2015 Nov 10 NCIS Critique of “Saviors”

While tonight’s episode had no true basis as an NCIS case, we found it close to home. The Navy jurisdiction was based on Naval medical personnel volunteering in South Sudan who were killed and/or missing. Those of you who have read our novels know that there is a character named Wally in three of our titles. Wally is based on a friend who came to the U.S. as a “Lost Boy” from Sudan, who had wandered for years from one refugee camp to another during raging wars.

As does the character Wally in the thriller “Redeeming Liberty,” our friend returned to South Sudan to marry a girl from his village. Because of his love for her and his people, he left the luxuries of the U.S. behind. He left here as a U.S. citizen and is now on staff of a small village hospital in South Sudan. As we watched this episode, which accurately reveals the levels of violence the people of South Sudan face daily, we prayed for our friend’s continued safety.

Did you enjoy seeing Scottie Thompson’s portrayal of Jeanne Benoit? Long-time NCIS watchers will recognize her as the former girlfriend to Special Agent Anthony DiNozzo when he was working an undercover case involving her father. Their relationship didn’t end well. Tony and Jeanne come back together tonight under difficult circumstances when her husband is one of those attacked in South Sudan. We were left with the feeling that this episode was written to permit their reunion. In many ways, the show lacked the incisive investigative techniques of this fantastic team. Gibbs’ is sidelined due to a continuing health issue. Is it all in his mind or does he need further medical treatment?

Because he’s in “home detention,” Tony goes in his place with Tim to South Sudan to search for the missing doctors. We are treated to a quick glimpse of Special Ops and Navy SEAL teams that arrive to help based on Gibbs’ connections; however they are quickly dispatched elsewhere.

It was nice to see Tony and his former love interest reunited and the hurt feelings restored. Also, the physical/mental ailment for Gibbs is resolved in a favorable way, although the writers seem determined to weaken the strong image Gibbs has perfected through these many years. Are they simply humanizing him and where do you think the show is heading with our hero, Leroy Jethro Gibbs?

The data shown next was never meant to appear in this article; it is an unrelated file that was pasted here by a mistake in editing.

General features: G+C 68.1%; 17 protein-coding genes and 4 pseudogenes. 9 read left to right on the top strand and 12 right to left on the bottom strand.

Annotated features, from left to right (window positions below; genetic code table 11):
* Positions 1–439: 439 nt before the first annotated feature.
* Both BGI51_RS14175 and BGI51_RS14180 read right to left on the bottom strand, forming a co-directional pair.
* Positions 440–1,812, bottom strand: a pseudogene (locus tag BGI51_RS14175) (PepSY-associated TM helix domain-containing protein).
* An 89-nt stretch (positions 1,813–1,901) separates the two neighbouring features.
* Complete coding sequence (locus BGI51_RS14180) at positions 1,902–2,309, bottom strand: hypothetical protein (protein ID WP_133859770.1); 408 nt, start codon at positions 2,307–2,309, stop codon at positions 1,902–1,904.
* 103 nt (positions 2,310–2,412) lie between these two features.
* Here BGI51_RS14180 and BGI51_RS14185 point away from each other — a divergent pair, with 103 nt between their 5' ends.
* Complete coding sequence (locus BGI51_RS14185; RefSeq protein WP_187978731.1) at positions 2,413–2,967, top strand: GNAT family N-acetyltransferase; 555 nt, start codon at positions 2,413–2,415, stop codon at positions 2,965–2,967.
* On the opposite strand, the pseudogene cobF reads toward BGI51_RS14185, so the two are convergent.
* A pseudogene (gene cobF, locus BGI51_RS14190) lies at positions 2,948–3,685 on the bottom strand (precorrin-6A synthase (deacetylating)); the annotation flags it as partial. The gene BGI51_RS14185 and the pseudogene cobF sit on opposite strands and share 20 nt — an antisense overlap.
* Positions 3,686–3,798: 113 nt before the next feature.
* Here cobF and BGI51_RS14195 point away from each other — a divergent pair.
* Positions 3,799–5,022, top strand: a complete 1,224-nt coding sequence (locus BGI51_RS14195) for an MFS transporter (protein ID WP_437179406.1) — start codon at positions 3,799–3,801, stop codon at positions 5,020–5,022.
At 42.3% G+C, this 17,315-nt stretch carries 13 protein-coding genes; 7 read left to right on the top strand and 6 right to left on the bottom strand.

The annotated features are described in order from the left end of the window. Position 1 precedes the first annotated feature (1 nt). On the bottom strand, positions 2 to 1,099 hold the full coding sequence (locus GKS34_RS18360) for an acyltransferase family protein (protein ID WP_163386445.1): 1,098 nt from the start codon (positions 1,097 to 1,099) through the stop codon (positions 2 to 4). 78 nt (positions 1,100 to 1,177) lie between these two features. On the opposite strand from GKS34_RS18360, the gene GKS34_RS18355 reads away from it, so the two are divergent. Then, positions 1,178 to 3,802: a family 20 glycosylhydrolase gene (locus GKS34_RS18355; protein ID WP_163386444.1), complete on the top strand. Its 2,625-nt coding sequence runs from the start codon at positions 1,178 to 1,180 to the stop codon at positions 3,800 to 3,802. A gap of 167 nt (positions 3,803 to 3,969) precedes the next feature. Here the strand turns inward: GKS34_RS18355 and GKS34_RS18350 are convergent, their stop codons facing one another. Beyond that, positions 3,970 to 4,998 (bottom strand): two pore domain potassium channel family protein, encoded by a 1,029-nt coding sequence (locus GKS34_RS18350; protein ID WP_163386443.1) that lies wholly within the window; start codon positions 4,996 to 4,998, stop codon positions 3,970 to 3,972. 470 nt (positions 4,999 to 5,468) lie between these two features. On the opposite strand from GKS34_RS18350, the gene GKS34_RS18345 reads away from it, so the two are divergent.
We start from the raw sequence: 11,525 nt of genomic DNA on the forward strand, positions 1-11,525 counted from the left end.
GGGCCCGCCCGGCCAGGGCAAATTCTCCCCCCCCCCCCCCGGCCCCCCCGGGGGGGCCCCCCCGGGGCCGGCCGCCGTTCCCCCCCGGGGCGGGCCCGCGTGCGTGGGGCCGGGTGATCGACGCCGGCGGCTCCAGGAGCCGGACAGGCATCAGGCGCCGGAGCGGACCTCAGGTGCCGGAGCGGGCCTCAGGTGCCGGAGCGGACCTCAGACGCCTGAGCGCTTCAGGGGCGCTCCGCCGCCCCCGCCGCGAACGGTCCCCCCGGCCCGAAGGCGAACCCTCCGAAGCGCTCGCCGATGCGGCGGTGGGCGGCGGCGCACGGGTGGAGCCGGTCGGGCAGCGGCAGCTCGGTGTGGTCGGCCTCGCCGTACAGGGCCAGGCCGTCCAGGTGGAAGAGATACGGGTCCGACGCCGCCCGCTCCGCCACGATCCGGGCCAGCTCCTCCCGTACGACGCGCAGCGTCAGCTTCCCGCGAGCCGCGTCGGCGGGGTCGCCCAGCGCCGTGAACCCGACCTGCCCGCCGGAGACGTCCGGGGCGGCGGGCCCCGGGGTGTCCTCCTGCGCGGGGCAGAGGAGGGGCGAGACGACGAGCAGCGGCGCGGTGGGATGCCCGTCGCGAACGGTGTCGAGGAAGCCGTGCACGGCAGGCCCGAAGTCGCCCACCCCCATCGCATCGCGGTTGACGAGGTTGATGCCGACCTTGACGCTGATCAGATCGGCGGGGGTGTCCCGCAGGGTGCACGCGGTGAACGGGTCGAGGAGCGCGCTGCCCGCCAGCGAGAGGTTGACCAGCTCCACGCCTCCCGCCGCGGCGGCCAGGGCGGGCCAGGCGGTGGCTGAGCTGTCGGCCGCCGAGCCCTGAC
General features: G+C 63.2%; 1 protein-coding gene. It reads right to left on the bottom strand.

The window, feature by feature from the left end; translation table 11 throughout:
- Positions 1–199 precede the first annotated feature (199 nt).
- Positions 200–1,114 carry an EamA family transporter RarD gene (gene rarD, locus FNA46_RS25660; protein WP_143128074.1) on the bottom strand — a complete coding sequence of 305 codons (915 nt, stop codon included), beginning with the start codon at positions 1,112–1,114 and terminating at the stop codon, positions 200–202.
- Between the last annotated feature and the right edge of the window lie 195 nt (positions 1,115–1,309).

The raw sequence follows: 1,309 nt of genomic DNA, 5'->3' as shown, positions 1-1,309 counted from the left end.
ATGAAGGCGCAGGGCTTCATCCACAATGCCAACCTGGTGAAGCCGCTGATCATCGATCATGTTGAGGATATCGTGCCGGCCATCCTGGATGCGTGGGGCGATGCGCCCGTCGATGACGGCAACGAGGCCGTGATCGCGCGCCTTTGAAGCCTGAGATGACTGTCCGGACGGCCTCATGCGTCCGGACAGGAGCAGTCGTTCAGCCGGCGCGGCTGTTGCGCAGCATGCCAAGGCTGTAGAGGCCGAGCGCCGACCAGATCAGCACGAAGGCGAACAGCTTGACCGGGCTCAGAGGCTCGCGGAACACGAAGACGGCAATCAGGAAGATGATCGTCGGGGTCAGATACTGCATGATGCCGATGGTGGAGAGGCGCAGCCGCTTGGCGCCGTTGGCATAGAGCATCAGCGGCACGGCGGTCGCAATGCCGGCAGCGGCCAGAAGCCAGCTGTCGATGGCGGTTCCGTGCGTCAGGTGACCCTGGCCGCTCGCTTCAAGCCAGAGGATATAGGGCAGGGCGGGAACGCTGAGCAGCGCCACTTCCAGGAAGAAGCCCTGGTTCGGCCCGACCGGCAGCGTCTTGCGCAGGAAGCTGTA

With Veteran’s Day tomorrow, we say thank you to the men and women in this generation and in those past generations who have served and who are serving to keep us safe!

Be Blessed, Diane and David Munson

By |2017-05-19T13:10:08+00:00November 11th, 2015|NCIS|5 Comments


  1. Jie Sheng November 11, 2015 at 5:56 am - Reply

    I don’t t know all US Navy regulations but how can active duty sailors, especially officers, volunteer to be doctors in a NGO? Isn’t that a violation or code or something? Now if they were liaison to them , say AFRICOM liasions then that would be better.

    • Diane and David Munson November 11, 2015 at 1:16 pm - Reply

      Even doctors in the military get leave time which they can accumulate for extended travel. But remember the writers do take artistic license.

  2. Nicole November 11, 2015 at 1:08 pm - Reply

    Personally, I don’t mind the humanizing of Leroy Jethro Gibbs. What I do kind of mind is his extra dose of a “meaner” demeanor toward Tony and in general. If it lasts just as long as his physical/emotional “condition” remains unresolved, it’s okay. But beyond that, it makes him unlikable at times which his character at heart is not.

    I thought the reunion and “redemption” of Tony and Jeanne was done very well by both writers and actors. Jon Cryer did a good job on this episode.


  3. MaryLiza November 12, 2015 at 11:51 am - Reply

    Perhaps the writers are trying to make a statement that sometimes heroes weaken and need help. And it is OK to reach out for assistance.

  4. john November 12, 2015 at 12:40 pm - Reply

    It was good to see Scottie back as Jeanne and possibly a truce between her and Tony hopefully she will appear again. Bishop was again minor league at best and you can blame that on the writers and producers.

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